Kicking off the collection of rare and exclusive cars were the three exact cars that made their debut at the Chicago motor show in 1989.
The manufacturer had set out to reinvent the fun of British sports cars from the 1960s. Suffice it to say that the combination of British sports car fun and Japanese reliability proved to be a hit with customers; the original Mazda MX-5 – also known as the Eunos or Miata, depending on market – sold almost 100,000 units in its first year of production.
The MX-5 quickly became a popular platform for tuners, with a range of engine modifications and performance enhancements quickly offered. The Club Racer concept, the second car of the original trio, featured lowered suspension, different headlights and wider wheel arches to accommodate its 15-inch alloys.
The third car to be shown as part of the original debut cars was originally supposed to take part on the Sports Car Club of America's Escort Endurance racing series, but had to pull out when the team running it was unable to secure sponsorship.
Rather than retire, the car was donated to racer Dan Edmunds and became the first ever MX-5 to compete in motorsport, racking up 6,500 miles. Today, Mazda says more of its cars are raced at the weekend in the US than any other car brand.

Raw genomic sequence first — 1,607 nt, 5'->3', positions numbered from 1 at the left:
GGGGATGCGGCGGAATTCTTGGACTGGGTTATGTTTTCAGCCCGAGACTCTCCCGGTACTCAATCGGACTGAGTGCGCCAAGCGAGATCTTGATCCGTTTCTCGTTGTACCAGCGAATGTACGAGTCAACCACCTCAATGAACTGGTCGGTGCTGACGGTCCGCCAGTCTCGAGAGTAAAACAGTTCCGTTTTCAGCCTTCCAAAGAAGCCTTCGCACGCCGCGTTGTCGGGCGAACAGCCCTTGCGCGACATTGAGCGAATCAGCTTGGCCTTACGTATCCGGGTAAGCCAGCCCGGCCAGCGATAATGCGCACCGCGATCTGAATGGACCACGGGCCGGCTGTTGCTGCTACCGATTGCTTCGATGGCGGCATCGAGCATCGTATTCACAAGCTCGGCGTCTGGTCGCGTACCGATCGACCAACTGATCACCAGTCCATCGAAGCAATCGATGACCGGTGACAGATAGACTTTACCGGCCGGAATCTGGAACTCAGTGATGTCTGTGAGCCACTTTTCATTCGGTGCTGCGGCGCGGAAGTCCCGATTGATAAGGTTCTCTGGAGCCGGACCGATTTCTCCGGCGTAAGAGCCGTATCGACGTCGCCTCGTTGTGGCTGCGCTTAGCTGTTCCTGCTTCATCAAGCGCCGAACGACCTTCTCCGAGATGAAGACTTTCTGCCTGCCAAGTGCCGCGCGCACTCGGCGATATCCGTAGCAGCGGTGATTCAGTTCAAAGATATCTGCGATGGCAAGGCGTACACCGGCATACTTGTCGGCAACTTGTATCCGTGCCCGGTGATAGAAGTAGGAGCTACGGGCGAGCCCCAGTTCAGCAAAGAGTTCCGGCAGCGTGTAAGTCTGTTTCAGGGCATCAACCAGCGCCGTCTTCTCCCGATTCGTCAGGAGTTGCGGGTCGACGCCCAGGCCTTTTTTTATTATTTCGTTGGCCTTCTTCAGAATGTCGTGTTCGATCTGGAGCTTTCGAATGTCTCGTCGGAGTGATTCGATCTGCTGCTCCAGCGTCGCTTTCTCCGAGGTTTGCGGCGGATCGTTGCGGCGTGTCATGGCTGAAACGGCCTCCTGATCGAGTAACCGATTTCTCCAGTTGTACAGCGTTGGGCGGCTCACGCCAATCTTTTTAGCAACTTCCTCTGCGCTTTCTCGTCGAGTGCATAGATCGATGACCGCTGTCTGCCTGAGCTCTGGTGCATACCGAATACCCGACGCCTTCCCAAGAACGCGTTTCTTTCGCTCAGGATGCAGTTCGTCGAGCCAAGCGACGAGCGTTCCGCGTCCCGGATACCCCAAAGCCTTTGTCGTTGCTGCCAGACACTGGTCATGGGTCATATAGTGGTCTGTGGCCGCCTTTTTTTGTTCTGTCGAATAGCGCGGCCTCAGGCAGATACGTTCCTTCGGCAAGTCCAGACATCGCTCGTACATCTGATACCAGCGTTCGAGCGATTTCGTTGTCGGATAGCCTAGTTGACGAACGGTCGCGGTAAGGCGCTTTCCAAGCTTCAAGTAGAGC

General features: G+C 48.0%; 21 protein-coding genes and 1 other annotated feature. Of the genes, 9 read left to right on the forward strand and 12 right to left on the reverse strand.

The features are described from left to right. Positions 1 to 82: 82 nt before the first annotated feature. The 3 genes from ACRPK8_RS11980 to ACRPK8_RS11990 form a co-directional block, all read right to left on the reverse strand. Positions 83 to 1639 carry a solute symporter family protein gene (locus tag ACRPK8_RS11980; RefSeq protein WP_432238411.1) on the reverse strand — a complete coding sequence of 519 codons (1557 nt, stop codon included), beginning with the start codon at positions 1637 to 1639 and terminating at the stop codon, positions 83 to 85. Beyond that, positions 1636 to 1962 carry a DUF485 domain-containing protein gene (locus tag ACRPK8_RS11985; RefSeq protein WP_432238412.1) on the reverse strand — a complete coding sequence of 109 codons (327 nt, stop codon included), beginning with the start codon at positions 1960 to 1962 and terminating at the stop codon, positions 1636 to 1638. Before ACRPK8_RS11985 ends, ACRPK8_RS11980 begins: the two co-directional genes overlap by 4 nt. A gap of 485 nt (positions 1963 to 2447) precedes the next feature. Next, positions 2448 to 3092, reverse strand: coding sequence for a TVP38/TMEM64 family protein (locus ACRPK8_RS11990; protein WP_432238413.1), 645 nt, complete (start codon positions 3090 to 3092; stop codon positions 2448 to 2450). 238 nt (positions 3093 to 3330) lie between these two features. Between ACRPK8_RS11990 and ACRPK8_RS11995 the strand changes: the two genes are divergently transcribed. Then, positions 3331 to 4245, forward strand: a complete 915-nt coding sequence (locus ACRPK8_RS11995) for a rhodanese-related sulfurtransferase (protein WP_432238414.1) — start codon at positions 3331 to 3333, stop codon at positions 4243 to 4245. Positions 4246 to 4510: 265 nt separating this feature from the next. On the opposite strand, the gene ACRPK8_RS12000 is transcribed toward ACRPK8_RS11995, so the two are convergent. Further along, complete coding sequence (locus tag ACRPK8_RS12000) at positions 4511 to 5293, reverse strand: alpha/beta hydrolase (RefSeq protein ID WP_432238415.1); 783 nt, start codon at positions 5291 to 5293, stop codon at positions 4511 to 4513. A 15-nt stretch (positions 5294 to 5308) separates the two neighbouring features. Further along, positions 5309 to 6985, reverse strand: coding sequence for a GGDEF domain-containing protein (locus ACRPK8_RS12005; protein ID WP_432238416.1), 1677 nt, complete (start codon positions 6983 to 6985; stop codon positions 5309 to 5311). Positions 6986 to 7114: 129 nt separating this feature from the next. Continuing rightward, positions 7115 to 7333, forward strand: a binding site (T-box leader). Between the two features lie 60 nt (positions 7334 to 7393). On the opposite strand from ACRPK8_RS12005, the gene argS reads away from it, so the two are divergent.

Mazda's M-Speedster concept car made its debut in Chicago in 1995, with more aggressive styling and integrated storage for two racing helmets. Power from its 1.8-litre engine was boosted by a supercharger, taking its overall output to 197bhp.
In 1996, Mazda showed its M-Coupé concept at the New York motor show. While similar to the previous M-Speedster, the M-Coupé received a wider stance with new rims and lowered suspension.
Two years later and Mazda was ready to preview the second generation of the MX-5 with the 1998 model. Part of the design brief given to Mazda's engineers was to find a way to increase the boot space of the original model without compromising its shape. If the continued success of the Miata in second-generation form is anything to go by, they succeeded.
In 2004, Mazda released its Mazdaspeed-badged MX-5, with the model on display here celebrating the 700,000th model built. This was the first time a turbocharged Mazdaspeed model had been sold without the Miata badge, instead the firm chose to use the more global MX-5 name for the North American market. Just 5142 units were made over two years.
Jump to 2011's SEMA trade show in Las Vegas, and Mazda revealed its MX-5 Super20. Thanks to its supercharged engine the Super20 had 247bhp available, as well as special alloy wheels and performance Toyo tyres. The MX-5's standard soft-top roof was also replaced with a hardtop, while the interior was outfitted with special leather seats.